News | December 23, 2014

Journal of the American College of Cardiology Notes Most Accessed Papers

Troponin-T, PCSK9-inhibitors, and surgery for leaky heart valves among top 2014 studies

December 23, 2014 — The most accessed research studies in the Journal of the American College of Cardiology (JACC) in 2014 spanned many topics, including a blood test to rule out heart attack, an advisory about guidelines for preventing high blood pressure, cutting-edge research on a new class of cholesterol drugs and a study that found benefits in early surgery for mitral regurgitation.

Reviewing articles accessed most often in JACC, the flagship journal of the American College of Cardiology (ACC), and the sub-specialty journals JACC: Cardiovascular Interventions; JACC: Cardiovascular Imaging; and JACC Heart Failure, is one way to reflect on the year in cardiology.

Here are the titles of the most read and accessed papers from the family of JACC journals in 2014:


  • Undetectable High-Sensitivity Cardiac Troponin T Level in the Emergency Department and Risk of Myocardial Infarction (doi:10.1016/j.jacc.2014.03.017)
    • Patients presenting to the emergency department with an undetectable level of high-sensitivity cardiac troponin T, and whose electrocariodgrams (ECGs) show no sign of restricted blood flow, have a minimal risk of heart attack within 30 days. The probability that patients with an undetectable level of the blood biomarker are not at risk was 99.8 percent for heart attack and 100 percent for death.


  • An Effective Approach to High Blood Pressure Control: A Science Advisory From the American Heart Association, the American College of Cardiology, and the Centers for Disease Control and Prevention (doi:10.1016/j.jacc.2013.11.007)
    • This advisory calls on healthcare providers to work in close partnership with patients and to prioritize patients with high blood pressure who are receiving treatment but haven’t achieved their target blood pressure. The advisory encourage a team-based approach to care as well as evidence-based hypertension treatment algorithms and standardize protocols.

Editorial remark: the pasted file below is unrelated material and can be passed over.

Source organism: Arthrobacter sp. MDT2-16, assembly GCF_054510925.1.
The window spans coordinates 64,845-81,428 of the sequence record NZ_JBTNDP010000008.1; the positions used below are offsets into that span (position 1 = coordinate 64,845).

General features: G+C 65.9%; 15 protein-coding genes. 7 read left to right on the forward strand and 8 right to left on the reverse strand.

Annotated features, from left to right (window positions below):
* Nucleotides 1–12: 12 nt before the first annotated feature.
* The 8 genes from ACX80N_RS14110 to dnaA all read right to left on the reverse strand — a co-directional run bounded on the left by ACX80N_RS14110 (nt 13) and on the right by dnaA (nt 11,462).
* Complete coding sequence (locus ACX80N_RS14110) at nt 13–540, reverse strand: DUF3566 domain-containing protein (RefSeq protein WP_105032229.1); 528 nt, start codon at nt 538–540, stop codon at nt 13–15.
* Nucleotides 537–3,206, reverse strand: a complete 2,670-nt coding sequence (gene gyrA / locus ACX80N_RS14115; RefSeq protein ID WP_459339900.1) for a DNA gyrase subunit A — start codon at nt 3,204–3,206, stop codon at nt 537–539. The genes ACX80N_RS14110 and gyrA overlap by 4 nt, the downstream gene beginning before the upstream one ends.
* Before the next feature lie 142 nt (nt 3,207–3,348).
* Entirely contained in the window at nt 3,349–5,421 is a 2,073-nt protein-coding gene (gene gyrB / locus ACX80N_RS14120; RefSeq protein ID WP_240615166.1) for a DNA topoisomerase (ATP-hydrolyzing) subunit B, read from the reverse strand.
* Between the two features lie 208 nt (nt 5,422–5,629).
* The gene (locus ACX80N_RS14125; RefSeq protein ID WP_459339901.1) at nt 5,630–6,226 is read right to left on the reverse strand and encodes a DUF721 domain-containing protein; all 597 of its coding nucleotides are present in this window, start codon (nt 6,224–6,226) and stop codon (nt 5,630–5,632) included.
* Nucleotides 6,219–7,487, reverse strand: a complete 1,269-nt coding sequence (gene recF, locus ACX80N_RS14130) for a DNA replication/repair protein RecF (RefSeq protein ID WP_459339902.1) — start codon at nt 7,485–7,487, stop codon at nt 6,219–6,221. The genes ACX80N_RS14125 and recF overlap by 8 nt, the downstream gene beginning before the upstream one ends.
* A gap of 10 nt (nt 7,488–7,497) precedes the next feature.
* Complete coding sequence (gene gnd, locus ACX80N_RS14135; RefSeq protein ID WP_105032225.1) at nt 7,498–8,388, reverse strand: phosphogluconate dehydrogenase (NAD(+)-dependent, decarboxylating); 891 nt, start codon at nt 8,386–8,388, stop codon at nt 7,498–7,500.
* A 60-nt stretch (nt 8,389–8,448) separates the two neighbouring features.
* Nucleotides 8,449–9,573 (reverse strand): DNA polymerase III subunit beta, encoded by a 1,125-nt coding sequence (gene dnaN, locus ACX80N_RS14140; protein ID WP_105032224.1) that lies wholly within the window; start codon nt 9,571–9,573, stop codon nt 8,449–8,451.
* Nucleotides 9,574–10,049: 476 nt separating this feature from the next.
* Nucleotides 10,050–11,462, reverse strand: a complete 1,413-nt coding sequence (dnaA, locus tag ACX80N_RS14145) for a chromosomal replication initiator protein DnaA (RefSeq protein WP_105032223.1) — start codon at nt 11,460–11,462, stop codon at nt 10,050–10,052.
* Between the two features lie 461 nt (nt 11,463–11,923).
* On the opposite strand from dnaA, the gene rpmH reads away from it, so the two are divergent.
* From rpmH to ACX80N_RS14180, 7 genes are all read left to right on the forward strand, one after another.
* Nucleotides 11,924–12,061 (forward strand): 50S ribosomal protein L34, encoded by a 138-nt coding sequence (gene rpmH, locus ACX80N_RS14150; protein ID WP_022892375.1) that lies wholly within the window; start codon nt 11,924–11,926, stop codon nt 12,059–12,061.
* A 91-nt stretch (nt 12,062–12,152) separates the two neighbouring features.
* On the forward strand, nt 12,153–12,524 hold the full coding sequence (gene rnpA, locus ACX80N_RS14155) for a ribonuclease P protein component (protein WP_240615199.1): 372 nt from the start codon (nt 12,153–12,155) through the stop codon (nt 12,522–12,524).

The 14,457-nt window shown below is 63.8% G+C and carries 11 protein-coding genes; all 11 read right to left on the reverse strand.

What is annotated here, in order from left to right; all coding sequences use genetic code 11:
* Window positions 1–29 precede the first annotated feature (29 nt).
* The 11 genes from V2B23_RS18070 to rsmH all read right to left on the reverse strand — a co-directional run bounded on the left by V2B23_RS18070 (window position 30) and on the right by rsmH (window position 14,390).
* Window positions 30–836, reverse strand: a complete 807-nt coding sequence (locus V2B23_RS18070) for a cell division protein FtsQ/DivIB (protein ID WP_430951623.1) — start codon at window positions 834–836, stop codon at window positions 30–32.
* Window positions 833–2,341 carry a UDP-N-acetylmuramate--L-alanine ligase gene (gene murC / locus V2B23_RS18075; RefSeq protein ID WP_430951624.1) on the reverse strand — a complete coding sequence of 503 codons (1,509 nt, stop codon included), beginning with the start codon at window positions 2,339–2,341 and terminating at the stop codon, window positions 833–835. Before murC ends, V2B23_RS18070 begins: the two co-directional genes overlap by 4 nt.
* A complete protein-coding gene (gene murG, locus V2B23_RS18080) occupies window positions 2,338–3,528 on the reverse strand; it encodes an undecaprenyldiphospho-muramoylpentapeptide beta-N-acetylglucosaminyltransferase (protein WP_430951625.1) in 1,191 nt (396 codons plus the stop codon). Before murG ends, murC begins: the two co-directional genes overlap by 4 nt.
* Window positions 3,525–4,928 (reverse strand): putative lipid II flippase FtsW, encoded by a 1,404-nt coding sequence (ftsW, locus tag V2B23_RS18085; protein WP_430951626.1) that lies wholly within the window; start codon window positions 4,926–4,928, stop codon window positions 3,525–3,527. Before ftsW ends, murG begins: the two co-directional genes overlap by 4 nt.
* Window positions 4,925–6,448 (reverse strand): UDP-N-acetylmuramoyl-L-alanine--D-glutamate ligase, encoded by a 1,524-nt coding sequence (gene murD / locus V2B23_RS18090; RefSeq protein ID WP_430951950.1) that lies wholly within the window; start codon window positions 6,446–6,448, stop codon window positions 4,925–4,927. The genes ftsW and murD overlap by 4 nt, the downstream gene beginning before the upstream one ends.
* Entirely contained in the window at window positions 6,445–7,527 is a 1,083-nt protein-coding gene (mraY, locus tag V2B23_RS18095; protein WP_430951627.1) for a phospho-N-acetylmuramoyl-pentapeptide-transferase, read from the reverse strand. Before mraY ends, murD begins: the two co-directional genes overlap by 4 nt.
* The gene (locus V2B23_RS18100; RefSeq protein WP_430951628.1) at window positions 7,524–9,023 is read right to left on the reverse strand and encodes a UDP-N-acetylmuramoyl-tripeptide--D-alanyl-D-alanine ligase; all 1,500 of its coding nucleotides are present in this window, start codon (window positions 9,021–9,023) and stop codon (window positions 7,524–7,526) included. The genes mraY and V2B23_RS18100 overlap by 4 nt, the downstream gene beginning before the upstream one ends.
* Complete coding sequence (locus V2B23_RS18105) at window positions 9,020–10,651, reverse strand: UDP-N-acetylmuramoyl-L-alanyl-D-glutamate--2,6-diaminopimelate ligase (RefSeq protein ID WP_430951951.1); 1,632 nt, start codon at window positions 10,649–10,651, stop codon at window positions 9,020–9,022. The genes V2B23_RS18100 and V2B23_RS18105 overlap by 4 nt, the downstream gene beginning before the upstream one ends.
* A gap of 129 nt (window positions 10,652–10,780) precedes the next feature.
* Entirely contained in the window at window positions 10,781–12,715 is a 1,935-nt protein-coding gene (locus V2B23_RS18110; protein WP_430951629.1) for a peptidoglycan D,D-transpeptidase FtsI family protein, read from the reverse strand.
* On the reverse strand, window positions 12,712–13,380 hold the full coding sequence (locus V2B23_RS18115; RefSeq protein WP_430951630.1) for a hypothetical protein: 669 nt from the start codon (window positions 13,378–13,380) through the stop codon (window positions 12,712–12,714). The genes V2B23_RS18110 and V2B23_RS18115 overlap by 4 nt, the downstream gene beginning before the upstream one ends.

• Long-Term Benefit of Early Pre-Reperfusion Metoprolol Administration in Patients With Acute Myocardial Infarction: Results From the METOCARD-CNIC Trial (Effect of Metoprolol in Cardioprotection During an Acute Myocardial Infarction) (doi:10.1016/j.jacc.2014.03.014)
    • Conclusions:  In patients with anterior Killip class ?II ST segment elevation myocardial infarction (STEMI) undergoing pPCI (percutaneous coronary intervention), early IV metoprolol before reperfusion resulted in higher long-term left ventricular ejection fraction (LVEF), reduced incidence of severe LV systolic dysfunction and ICD indications, and fewer heart failure admissions.


  • Early Surgery Versus Conventional Treatment for Asymptomatic Severe Mitral Regurgitation: A Propensity Analysis (doi:10.1016/j.jacc.2014.02.577)
    • Conclusions:  Compared with conservative management, early surgery is associated with significant long-term reductions of cardiac mortality and cardiac events in asymptomatic severe MR. These benefits were evident among patients age 50 years of age and older.


  • Anti-PCSK9 Monotherapy for Hypercholesterolemia: The MENDEL-2 Randomized, Controlled Phase III Clinical Trial of Evolocumab (doi:10.1016/j.jacc.2014.03.018)
    • Conclusions: In the largest monotherapy trial using a PCSK9 inhibitor to date, evolocumab yielded significant low-density lipoprotein cholesterol (LDL-C) reductions compared with placebo or ezetimibe and was well tolerated in patients with hypercholesterolemia.


  • Anti-PCSK9 Antibody Effectively Lowers Cholesterol in Patients With Statin Intolerance: The GAUSS-2 Randomized, Placebo-Controlled Phase 3 Clinical Trial of Evolocumab (doi:10.1016/j.jacc.2014.03.019)
    • Evolocumab, an injected form of a class of drugs called PCSK9 inhibitors that lower low-density lipoprotein cholesterol, also known as LDL-C or “bad cholesterol,” outperformed ezetimibe with few side effects in patients unable to take statins.


  • Early Surgery or Watchful Waiting for Asymptomatic Severe Degenerative Mitral Regurgitation: Is the Answer Now Clear? (doi:10.1016/j.jacc.2014.03.003)
    • This editorial comment accompanies the study Early Surgery Versus Conventional Treatment for Asymptomatic Severe Mitral Regurgitation: A Propensity Analysis.


  • Short-Term Rosuvastatin Therapy for Prevention of Contrast-Induced Acute Kidney Injury in Patients With Diabetes and Chronic Kidney Disease (10.1016/j.jacc.2013.09.017)